Outside of these names, we see a universe of reasonably priced companies with characteristics we believe drive an attractive return profile regardless of the environment—strong earnings growth, defensive balance sheets, and consistent dividends. With investors focused on the AI story, this “other” group of businesses has grown relatively more attractive. The median S&P 500 stock trades at a Price-to-Earnings ratio 15% cheaper than its 10-year average. The tech-heavy Nasdaq is about 20% richer.
Small company indexes are broadly inexpensive but include many stocks that lack the profitability and balance sheet characteristics we favor. We use strategies to separate the wheat from the chaff and believe long-term investors will be compensated over time.
Fixed Income remains compelling across the board. Attractive yields on cash and short-term bonds protect purchasing power but also pose reinvestment risk. If the Fed has to cut rates next year, those yields could fall quickly. Income-focused investors should consider locking in high-quality longer-term cash flows.
It is no coincidence the most attractive market entry point of the last decade came during one of the most challenging years. In 2011, the US recovery seemed to be stalling, house prices continued to fall, and there was a banking crisis in Europe. Technology stocks were available at bargain basement prices because it was hard to buy anything with confidence.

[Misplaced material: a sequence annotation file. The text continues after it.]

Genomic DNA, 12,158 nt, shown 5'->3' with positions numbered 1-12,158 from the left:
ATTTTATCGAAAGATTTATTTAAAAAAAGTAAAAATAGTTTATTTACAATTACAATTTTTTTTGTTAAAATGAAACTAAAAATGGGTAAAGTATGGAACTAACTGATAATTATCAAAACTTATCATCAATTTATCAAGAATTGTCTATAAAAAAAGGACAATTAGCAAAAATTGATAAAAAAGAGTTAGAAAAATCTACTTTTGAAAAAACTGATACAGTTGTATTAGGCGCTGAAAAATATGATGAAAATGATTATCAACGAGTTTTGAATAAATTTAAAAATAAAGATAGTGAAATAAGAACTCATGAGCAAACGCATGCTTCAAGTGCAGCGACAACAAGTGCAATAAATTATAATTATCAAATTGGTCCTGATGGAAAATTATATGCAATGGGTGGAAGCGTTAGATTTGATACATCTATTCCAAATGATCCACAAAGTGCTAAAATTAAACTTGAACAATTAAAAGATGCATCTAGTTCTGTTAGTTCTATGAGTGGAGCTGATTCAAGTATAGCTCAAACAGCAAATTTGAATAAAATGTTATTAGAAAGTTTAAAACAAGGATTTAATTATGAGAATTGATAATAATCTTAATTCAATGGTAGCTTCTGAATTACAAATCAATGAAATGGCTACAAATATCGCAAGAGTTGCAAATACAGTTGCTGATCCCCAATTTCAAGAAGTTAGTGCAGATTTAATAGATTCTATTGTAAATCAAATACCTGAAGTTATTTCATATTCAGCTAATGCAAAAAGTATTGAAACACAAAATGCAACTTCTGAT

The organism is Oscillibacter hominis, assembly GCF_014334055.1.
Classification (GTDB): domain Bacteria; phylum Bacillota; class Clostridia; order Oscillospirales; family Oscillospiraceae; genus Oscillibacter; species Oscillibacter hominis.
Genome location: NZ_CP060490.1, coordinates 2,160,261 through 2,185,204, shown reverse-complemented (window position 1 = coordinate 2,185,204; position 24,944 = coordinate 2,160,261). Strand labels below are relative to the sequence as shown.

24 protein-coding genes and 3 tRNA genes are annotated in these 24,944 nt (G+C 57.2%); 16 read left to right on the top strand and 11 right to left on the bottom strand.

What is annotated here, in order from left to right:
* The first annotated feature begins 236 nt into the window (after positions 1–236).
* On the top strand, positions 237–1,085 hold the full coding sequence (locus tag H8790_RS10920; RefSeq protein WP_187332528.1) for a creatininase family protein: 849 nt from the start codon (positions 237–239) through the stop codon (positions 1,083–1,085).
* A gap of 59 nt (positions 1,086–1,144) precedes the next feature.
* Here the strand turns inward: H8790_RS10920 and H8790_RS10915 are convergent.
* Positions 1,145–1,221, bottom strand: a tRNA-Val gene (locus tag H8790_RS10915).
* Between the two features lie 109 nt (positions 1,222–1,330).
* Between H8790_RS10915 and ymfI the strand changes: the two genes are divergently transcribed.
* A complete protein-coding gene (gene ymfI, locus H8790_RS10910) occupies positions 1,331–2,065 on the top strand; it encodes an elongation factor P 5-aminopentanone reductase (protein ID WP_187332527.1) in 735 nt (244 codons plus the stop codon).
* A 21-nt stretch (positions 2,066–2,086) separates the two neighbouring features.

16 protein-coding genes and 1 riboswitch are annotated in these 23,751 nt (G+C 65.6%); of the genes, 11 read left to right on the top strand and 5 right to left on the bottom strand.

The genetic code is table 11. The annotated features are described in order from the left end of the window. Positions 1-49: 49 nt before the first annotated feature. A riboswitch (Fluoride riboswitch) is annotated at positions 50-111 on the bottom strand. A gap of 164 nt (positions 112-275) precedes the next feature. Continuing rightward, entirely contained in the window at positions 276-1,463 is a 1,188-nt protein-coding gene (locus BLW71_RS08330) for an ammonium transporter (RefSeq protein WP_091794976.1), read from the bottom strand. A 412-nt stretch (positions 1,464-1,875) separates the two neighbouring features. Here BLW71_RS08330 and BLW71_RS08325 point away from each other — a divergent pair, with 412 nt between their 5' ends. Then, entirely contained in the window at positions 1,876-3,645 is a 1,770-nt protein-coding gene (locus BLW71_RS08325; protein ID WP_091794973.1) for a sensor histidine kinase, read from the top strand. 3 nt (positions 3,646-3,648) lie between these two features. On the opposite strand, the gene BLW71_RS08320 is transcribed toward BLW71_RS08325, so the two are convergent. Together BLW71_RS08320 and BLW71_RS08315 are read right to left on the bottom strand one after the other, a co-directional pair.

While stocks are not in the discount bin today, investors may one day look back with similar nostalgia. Higher returns are available in more places—stocks, bonds, even cash. Diversification may be boring, but it has rarely looked so appealing.
Please reach out with any questions or comments.
Waverly Advisors Investment Committee
|Clay McDaniel, CFA
Chief Investment Officer
|John B. Cox, CFA, CAIA
Chief Investment Officer
Disclosure: Past performance may not be indicative of future results. The opinions expressed in this commentary reflect information available at the time it was written and should be used as a reference only. Due to various factors, including changing market conditions, economic conditions, and/or applicable laws, the content may no longer be reflective of current opinions or positions. Moreover, you should not assume that any discussion or information contained in this commentary serves as the receipt of, or as a substitute for, personalized investment advice from Waverly. If you have any questions regarding the applicability of any specific issue discussed above to your individual situation, you are encouraged to consult with your Waverly adviser or the professional advisor of your choosing. A copy of Waverly’s current written disclosure Brochure discussing our advisory services and fees is available for review upon request or by visiting https://waverly-advisors.com/ADV-Part-2A-Brochure. Please see additional important disclosures on the last page of this report.